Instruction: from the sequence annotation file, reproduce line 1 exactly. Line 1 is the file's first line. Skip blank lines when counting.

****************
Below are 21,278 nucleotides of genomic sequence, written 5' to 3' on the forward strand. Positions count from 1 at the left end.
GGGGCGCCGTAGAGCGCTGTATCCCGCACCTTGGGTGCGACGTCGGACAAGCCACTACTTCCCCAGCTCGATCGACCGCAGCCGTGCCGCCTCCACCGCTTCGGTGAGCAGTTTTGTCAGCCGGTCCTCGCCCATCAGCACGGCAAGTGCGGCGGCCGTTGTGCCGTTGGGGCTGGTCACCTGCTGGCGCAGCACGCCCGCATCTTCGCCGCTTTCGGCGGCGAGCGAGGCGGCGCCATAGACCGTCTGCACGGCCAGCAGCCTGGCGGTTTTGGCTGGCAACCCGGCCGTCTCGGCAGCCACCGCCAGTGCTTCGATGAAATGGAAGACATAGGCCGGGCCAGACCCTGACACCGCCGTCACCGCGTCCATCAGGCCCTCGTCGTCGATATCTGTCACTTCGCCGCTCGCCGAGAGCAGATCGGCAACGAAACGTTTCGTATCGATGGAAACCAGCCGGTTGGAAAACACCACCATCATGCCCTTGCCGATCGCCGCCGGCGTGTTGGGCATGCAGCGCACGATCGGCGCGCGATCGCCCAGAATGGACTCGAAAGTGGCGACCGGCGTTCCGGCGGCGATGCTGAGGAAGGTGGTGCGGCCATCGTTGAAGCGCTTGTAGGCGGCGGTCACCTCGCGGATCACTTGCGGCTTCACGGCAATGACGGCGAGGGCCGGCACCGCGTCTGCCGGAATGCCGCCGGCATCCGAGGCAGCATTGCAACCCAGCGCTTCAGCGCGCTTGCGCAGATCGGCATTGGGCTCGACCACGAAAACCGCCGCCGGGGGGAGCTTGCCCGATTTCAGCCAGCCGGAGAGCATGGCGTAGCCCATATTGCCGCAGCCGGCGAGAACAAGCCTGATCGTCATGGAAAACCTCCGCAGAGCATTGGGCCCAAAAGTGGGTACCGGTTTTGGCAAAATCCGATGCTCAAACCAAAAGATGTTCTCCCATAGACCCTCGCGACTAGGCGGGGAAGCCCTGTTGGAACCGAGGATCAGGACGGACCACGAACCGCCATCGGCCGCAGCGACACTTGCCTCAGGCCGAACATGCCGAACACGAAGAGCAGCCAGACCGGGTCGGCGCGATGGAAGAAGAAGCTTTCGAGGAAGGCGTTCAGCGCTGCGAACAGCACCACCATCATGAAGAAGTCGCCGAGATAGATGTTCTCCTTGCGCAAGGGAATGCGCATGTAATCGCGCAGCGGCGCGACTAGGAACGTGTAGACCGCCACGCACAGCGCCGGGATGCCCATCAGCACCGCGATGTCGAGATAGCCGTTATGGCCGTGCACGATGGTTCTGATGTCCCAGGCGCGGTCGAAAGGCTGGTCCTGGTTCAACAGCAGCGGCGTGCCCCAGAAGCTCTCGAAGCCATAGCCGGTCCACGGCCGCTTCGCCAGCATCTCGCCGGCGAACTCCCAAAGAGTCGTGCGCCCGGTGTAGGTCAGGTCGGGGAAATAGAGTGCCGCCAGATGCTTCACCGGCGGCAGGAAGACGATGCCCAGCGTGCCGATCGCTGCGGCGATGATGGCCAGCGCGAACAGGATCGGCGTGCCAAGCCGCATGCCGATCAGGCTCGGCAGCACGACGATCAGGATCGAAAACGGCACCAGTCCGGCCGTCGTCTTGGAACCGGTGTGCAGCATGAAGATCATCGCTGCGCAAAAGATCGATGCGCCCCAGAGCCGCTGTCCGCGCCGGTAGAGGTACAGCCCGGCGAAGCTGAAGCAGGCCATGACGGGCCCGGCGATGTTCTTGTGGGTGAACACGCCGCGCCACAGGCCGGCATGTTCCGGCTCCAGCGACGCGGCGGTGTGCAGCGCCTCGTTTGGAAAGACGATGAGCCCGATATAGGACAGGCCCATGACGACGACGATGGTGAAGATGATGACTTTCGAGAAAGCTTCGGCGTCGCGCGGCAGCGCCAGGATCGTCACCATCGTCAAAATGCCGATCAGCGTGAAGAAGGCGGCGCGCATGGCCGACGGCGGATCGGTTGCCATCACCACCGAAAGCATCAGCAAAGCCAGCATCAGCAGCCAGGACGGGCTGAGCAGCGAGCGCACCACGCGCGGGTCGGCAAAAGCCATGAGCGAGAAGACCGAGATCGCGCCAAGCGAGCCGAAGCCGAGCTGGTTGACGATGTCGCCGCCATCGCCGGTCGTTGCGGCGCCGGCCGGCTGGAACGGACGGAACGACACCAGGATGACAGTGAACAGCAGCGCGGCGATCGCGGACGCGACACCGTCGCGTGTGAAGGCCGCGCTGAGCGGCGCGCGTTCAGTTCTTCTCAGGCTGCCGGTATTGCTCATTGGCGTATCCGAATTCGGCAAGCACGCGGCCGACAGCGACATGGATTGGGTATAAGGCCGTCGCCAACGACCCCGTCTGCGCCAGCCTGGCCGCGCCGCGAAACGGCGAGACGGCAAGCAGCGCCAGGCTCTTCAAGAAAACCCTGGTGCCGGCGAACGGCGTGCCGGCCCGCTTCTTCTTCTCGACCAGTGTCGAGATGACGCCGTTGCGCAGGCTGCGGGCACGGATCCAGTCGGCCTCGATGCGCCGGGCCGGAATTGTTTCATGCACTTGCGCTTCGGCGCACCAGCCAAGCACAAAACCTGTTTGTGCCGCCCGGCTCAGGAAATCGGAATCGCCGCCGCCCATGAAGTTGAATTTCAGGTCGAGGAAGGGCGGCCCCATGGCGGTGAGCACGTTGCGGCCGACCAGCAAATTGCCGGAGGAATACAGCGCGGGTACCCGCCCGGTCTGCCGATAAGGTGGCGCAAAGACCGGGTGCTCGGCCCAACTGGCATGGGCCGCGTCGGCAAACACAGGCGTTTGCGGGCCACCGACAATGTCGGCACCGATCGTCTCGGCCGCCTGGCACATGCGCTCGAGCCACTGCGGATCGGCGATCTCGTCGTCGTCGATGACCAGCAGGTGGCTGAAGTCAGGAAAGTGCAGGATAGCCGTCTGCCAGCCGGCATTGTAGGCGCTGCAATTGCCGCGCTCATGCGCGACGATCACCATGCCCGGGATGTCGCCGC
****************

Below are 21,278 nucleotides of genomic sequence, written 5' to 3' on the forward strand. Positions count from 1 at the left end.